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From Newsweek

Can the Saints Really Save New Orleans? How a Super Bowl Victory Could Enhance the Health of a City

by Molly O'Toole

With the Super Bowl approaching, stories of the New Orleans Saints as the ultimate happy ending abound, along with the idea that a victory on Sunday might somehow repair a city that broke with the levees after Hurricane Katrina. Casting Drew Brees, Scott Fujita, and Co. as the stewards of a broken city’s salvation is too juicy an angle for the nation’s sportswriters to pass up. But while Saints as saviors make for a nice metaphor, is it really that simple?

There’s no doubt that New Orleans is still suffering from the psychic scars of Hurricane Katrina, and to say a football game will change all that is both reductive and unreasonable: in the years following the storm, 11 percent of New Orleans residents reported a serious mental illness, with the number of mild to moderate mental illness doubling from 10 to 20 percent in people heavily affected by Katrina, says Dr. Joia Crear-Perry, medical director in the Office of Health Policy for New Orleans. Some research indicated that half the region’s population has an anxiety or mood disorder, and that one out of every three citizens is currently dealing with posttraumatic stress. Three times more New Orleanians committed suicide in 2009 than in 2006, the year following the hurricane. Still, there is a body of evidence that suggests unifying behind a home team on a hot streak has positive mental, physical, and even economic benefits.

Recent research debunks the idea of the passive spectator, wordlessly watching his or her favorite team play out their shared destiny. Even moderate supporters of sports teams exhibit a significant range of physiological symptoms on game day.

Prof. Len Zaichkowsky of the sports-psychology program at Boston University School of Medicine and School of Education compares the “eustress,” or good stress characteristics, of spectating to the stress-relieving benefits associated with sexual activity. The heart rate increases in a moderate, controlled way, which improves cardiovascular strength, and the accompanying endorphins highly correlate with longevity and the absence of disease. Just cheering for your team is enough to provide a positive rush, but a victory produces an even stronger boost.

A winning team is also able to boost the collective confidence of its fans, which in turn creates tangible results, says Indiana University psychology professor Edward Hirt. (That the study comes from Colts country makes no difference.) In his study of Big Ten basketball, Hirt found that many fans identify so strongly with their teams that victory and defeat become personal. On a range of tests, fans basking in their team’s reflected glory after a win felt more optimistic about their own abilities, from mastering mental puzzles to resisting romantic rejection.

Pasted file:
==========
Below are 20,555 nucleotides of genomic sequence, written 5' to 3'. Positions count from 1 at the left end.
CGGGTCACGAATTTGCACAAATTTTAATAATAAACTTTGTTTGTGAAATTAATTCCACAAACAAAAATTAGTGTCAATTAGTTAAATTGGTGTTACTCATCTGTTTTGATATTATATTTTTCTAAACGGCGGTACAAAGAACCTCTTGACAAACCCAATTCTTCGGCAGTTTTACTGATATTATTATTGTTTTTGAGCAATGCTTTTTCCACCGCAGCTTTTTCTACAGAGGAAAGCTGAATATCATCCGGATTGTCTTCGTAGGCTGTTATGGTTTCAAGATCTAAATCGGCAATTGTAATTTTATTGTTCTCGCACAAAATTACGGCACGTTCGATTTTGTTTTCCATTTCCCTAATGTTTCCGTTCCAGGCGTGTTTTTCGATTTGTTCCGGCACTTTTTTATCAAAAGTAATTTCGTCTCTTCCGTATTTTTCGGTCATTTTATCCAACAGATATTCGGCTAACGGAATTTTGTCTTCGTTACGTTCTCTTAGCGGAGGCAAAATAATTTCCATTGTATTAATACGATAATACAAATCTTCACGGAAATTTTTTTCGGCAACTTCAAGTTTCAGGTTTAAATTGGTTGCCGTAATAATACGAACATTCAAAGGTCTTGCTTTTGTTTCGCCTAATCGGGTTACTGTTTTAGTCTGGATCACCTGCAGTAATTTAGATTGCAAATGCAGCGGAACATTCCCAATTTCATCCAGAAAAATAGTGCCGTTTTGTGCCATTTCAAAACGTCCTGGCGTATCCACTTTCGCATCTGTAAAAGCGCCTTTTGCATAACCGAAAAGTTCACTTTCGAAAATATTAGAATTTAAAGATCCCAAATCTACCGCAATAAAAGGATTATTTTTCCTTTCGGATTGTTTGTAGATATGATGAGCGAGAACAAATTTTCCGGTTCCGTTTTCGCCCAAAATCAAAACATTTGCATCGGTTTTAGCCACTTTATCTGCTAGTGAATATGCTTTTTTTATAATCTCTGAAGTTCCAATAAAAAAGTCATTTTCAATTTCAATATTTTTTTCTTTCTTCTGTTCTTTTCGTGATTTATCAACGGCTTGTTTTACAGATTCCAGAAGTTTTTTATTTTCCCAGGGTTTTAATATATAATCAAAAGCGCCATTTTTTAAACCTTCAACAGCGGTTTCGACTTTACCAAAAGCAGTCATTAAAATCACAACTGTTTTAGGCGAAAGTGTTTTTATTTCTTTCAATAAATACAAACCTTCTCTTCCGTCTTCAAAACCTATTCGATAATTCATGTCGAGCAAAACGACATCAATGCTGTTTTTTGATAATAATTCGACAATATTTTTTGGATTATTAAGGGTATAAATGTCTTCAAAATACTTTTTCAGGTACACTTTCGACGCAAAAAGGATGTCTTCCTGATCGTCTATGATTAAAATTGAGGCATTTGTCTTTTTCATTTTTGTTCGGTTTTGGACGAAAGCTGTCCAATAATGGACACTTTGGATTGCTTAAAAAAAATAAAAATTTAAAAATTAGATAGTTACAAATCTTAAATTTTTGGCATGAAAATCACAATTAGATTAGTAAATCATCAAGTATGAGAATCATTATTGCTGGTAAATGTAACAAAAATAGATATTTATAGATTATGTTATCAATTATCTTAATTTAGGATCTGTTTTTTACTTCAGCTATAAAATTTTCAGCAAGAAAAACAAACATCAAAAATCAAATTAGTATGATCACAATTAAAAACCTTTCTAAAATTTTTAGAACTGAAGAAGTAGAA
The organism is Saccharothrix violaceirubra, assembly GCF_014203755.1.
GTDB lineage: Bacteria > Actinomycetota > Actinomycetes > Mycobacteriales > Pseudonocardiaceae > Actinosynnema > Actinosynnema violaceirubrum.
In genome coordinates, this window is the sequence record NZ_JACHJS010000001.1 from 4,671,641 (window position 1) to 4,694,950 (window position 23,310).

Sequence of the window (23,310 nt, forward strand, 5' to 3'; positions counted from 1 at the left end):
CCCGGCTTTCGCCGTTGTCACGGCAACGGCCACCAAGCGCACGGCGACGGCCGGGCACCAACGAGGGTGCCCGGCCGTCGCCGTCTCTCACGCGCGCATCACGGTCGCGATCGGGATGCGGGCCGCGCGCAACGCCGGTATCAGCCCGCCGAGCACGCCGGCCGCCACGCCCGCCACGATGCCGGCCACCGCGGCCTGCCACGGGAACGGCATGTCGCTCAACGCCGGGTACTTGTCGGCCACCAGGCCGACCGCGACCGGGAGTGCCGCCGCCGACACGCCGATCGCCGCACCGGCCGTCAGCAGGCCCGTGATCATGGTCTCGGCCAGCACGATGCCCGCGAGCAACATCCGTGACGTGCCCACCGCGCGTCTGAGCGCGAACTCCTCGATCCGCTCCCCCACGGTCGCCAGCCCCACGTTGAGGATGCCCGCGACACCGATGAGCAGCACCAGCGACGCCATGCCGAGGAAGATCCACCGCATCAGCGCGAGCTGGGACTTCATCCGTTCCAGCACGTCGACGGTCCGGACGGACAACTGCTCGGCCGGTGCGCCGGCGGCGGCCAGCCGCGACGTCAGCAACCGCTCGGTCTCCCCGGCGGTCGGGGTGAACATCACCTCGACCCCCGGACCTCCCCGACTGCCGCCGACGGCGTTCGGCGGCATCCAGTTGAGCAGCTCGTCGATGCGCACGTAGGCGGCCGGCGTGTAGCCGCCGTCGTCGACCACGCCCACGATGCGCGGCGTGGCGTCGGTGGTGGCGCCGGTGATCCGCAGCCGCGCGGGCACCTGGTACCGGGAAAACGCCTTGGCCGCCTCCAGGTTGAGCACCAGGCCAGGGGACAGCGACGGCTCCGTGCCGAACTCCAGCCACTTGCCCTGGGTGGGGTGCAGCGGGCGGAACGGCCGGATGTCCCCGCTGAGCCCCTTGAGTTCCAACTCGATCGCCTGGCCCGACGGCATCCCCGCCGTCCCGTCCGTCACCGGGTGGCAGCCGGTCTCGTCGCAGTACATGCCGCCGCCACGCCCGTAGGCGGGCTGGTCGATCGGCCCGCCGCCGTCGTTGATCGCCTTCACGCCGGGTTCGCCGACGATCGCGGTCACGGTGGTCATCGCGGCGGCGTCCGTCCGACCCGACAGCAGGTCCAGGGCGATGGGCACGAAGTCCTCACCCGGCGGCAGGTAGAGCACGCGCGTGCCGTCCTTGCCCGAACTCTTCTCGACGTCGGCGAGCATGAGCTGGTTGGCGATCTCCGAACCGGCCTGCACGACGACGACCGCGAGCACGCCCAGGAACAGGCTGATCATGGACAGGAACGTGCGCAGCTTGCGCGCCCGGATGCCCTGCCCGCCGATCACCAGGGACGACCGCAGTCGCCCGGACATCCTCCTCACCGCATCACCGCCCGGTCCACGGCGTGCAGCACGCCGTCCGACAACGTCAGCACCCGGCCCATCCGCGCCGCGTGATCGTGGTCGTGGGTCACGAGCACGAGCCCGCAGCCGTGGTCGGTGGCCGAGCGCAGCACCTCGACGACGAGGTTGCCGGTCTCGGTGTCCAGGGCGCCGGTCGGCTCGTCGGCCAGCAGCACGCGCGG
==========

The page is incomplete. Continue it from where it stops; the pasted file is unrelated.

This sense of confidence and camaraderie has far-reaching benefits. “In this country, we can’t even agree on a bill in Congress,” says Dr. Richard Lustberg, founder of the Web site Psychology of Sports. “But the city of New Orleans is united around the Saints—the tremendous degrees of euphoria, connectedness, this provides, all the psychological benefits … you can’t underestimate those kinds of connections.”

Those benefits include a noticeable boost in the city's health. Zaichkowsky calls this phenomenon of collective feelings associated with a team “community mood states.” He first observed the trend in anecdotal evidence in Boston, where patients’ health seemed to improve in hospitals when the Red Sox were having a successful season. According to Zaichkowsky, worldwide observations of this occurrence have carried it well beyond the anecdotal; measurements of mood fluctuations based on fans’ own reports show lower rates of distress and depression for whole groups with the success of their favorite team. The powerful impact that sports teams can have on the mood of entire cities says that for our society, it’s more than “just a game.”

(Happiness not enough? Well, how about a little cold, hard cash? Last month a study published in the journal Economic Inquiry found that success of the National Football League home team yielded direct economic benefits, resulting in about a $100 increase in personal income per resident each year.)

If nothing else, a victory might go a long way to helping restore a sense of community to residents of New Orleans—many of whom were displaced across the country following Katrina, says Crear-Perry, a longtime resident of the city.

“Building a sense of community that we had lost for a while sounds superficial, but it’s something we can hold on to,” says Crear-Perry. “There are all kinds of studies that happier people pay more attention to their emotional state, [which] makes you live longer, and all of those things—the entire city is so wrapped up in that happiness we are getting from the Saints.” (And make no mistake: the entire city really is wrapped up in Saintsmania.)

But the question on many people’s minds is: what happens to the seeming healing power of the Saints if they lose on Sunday? No matter the outcome, the symbol of the Saints will survive, says Dr. Kevin Stevens Sr., health director for the city of New Orleans. “Having them play in the Dome really just symbolizes how you can recover,” he says. “Just because you’re down, you don’t have to stay down; it doesn’t mean that you can’t rebuild.”

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